Gravity Fed: Water Seeps Through Filter to be 'Cleaned'

Procuring clean water in the wilderness can be a pain. Pumps are hard work. Purifying tablets require a long wait. But last week, on a trek in northern California, I simply scooped some water from a stream and hung a bag in a tree.

The venue was the Lost Coast Trail, an ocean-hugging route where rivers pour out of green mountains and empty right into the sea. My water-filtering product of choice, the GravityWorks Filter from Platypus, gave our group near-instant access to drinkable water anywhere on the hike.

Gravity Water filter.jpg

As its name says, the GravityWorks Filter counts on nature’s primal pull (gravity) to coax water through a filter, no pumping required. The product, a system of tubes, water bags, and a filter cartridge in the middle, lets you grab untreated water then wait for gravity to do the work.

This system is not new, and we reviewed it in 2010 when Platypus called it the CleanStream Gravity Filter. A new name (GravityWorks Filter) and tweaks like a smaller filter and an overall reduced weight (from about 14 ounces to 10.5 ounces) are among the upgrades.

To operate the GravityWorks you fill the system’s “dirty” reservoir bag with lake or river water. Hang that bag in a tree or simply hold it up. Gravity does its thing, and water seeps out of a hose on the bottom, coursing through rubber tubing before entering a filter.

Clean water flows out the other end, slipping through a hose and collecting in the unit’s “clean” reservoir bag, ready to drink. The whole process takes just a couple minutes. There is very little effort required, allowing you to fill, hang the bag, and relax as water is dripping through from dirty to clean.

Gravity filter in use.jpg

GravityWorks Filter in action on California’s Lost Coast Trail

The GravityWorks’ filter unit has a pore size of .2 microns. That’s enough to eliminate bacteria, protozoa, and other “bugs” that may taint fresh water. It is not effective against viruses, but for most wild places that is not a worry.

Platypus quotes a filtering speed of 1.75 liters per minute, which was about what we saw on the Lost Coast. The unit costs $110, and it is made in the USA. Platypus cites 1,500 liters as the life of the filter, which can be replaced.

In a backpack, the GravityWorks folds and packs up fairly small. Stack the reservoir bags together, coil the hoses, and slip the filter unit in between — you’ll have a tidy water-cleaning system always at hand no matter where your trek may lead.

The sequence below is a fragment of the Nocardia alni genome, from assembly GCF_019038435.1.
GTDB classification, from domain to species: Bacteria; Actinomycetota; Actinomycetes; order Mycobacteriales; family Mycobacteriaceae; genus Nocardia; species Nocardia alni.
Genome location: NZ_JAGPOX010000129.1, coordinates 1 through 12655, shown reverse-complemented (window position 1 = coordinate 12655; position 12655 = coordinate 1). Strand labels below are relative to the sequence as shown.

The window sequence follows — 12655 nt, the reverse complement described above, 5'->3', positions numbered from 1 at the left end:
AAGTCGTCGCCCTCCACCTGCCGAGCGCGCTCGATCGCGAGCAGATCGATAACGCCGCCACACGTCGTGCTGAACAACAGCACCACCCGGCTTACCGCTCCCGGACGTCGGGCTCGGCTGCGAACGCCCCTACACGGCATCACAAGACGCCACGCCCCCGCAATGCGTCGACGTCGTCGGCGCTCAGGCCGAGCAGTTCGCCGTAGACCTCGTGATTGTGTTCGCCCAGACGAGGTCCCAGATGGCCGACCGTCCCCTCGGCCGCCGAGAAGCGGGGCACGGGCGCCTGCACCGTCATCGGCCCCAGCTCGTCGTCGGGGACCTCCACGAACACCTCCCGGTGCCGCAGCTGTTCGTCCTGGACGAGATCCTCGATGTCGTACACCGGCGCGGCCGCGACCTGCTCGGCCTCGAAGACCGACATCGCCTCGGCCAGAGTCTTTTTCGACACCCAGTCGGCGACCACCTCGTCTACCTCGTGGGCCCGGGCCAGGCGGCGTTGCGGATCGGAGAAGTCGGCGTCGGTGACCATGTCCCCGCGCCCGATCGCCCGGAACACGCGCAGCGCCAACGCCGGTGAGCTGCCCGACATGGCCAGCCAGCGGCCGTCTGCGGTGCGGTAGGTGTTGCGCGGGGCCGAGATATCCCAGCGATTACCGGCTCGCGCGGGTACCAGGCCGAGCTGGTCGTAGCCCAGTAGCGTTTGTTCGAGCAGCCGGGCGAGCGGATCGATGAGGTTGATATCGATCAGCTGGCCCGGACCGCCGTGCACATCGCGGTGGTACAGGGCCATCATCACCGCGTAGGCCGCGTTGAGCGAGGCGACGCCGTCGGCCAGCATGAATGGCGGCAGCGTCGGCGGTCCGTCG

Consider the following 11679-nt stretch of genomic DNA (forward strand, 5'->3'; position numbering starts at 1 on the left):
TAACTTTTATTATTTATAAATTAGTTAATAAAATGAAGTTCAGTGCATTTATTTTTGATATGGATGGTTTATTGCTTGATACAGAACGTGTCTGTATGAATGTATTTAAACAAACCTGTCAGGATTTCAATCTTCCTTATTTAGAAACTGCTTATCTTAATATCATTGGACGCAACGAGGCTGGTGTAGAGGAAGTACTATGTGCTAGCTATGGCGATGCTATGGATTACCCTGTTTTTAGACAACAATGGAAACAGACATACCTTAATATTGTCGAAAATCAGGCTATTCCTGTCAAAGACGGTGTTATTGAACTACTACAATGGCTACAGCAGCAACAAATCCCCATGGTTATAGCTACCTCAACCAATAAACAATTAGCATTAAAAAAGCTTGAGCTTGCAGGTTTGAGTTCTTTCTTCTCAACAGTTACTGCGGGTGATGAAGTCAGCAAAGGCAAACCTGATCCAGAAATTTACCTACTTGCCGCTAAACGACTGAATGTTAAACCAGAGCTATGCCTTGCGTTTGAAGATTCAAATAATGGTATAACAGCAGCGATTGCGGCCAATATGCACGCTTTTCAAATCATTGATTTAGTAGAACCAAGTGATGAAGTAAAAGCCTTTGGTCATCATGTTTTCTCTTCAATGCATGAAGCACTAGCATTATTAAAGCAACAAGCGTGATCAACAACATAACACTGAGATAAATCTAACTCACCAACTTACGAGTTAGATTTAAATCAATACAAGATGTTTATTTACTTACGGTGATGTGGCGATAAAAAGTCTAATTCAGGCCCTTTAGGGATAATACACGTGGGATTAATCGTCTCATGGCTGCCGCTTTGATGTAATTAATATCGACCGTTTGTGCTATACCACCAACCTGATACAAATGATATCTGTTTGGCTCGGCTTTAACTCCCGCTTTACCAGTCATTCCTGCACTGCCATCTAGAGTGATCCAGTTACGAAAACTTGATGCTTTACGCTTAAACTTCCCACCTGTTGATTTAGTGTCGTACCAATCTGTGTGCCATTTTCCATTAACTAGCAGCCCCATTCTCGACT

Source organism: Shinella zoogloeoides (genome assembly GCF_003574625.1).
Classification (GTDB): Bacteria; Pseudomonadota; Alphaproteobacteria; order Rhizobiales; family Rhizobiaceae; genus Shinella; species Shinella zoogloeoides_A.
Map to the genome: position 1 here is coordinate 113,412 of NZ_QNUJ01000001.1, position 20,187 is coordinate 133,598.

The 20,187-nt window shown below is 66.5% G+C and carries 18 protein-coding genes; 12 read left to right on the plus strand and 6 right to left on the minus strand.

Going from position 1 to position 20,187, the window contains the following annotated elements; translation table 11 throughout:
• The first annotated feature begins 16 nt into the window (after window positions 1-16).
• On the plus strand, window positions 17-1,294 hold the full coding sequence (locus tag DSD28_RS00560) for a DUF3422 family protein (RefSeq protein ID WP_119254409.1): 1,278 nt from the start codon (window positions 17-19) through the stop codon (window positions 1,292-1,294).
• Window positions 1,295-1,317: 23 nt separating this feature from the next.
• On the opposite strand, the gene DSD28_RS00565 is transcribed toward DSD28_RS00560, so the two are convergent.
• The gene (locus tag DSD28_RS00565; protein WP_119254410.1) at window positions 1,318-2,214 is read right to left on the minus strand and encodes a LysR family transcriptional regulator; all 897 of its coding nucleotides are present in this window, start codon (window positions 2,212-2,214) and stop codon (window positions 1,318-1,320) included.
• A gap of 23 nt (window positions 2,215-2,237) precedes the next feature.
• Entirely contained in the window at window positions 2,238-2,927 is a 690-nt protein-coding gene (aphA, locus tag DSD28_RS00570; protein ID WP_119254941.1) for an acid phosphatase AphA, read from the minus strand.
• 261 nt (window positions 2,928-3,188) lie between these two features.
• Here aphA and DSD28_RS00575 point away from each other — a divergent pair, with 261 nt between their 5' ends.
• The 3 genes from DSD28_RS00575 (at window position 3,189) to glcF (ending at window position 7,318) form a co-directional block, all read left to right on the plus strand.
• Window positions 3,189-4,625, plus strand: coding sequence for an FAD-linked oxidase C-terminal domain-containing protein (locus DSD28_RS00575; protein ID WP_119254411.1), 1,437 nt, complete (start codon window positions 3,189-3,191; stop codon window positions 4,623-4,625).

—Stephen Regenold is editor of GearJunkie.com. Connect with Regenold at Facebook.com/TheGearJunkie or on Twitter via @TheGearJunkie.

California lost coast trek.jpg

Scene from Lost Coast Trail

Posted by Bill Puckett - 04/02/2012 12:06 PM

I’ve used this system successfully, but I didn’t like the “zip” closure on the bags. After a couple of trips, the closure refused to close…at all. I replaced the dirty bag with an MSR bag and have been happier. The filter works well and a gravity feed system is the simplest and easiest I’ve found so far.

Posted by Jerritt - 04/02/2012 01:26 PM

It would be great to see this tested again in an environment with more sediment in the water. I really want to try one of these out, but have heard they don’t do so well when the water has significant particulates. (Of real interest in northern lakes in the late summer or fall.)

Posted by Stephen - 04/02/2012 02:29 PM

I just bought the filter, snipped the line on my water bladder and added the filter in there. Now I filter as I go. Only one bag in my pack so it’s lighter, and I know whatever swamp water that goes in there is clean before it hits my mouth. It’s also easy to backwash when things get dirty, just blow in the mouth piece.

Posted by Brett - 04/02/2012 08:20 PM

I know Making Your Own Gear (MYOG) is not the intent of this blog, but $110? Seriously?

I made my own with some hose from Home Depot, and filter, a Nalgene bottle and a Silnylon stuff sack. It cost me about $45 and mine weighs 6oz. Search the web for “MYOG Gravity Water Filter”

Posted by Jared - 04/03/2012 05:54 AM

Thanks for the cool idea Brett. I also think $110 bucks is a bit ridiculous for two plastic bags and a filter.
I’m gonna look into this MYOG Gravity Water Filter idea. Sounds like a really cool and fun thing to do.

Posted by Lance - 04/03/2012 06:35 AM

We’ve been using the MSR Gravity filter for a couple of years. Hands down the best backpacking purchase we’ve made.

Posted by jpea - 04/03/2012 09:18 AM

well, obviously they saw a need where people were making their own and realized that some folks didn’t want the trouble – voila :)

Posted by jason - 04/06/2012 05:36 PM

Interesting comments. A huge fan of MYOG, and it is true that it is often much cheaper, but I also agree with “jpea” that there is nothing wrong with having it available (and more expensive) for people that just want it all made and ready to go. I could make a synthetic ultralight sleeping bag similar to the Ultralamina for about $60 bucks, but I’d rather just pay for it and have it show up at my door in a nice stuffsack.
My favorite MYOG is armwarmers, calfwarmers and kneewarmers made out of my old calf-high wool socks!

Posted by Tyler - 12/05/2012 05:15 PM

Awesome read and great find!!! My favorite water purification system, Purificup, has been getting some awesome reviews….check it out http://bit.ly/OV5zZH

Posted by Ryan - 01/02/2013 05:22 PM

I bought mine at Dicks sporting goods for $44.98. It was on sale plus 25% off couldn’t pass it up!

Posted by John - 01/07/2013 03:51 PM

The author needs to learn the difference between FILTERS and purifiers. This is NOT a “water purifying system” BUT a filter. HUGE difference!

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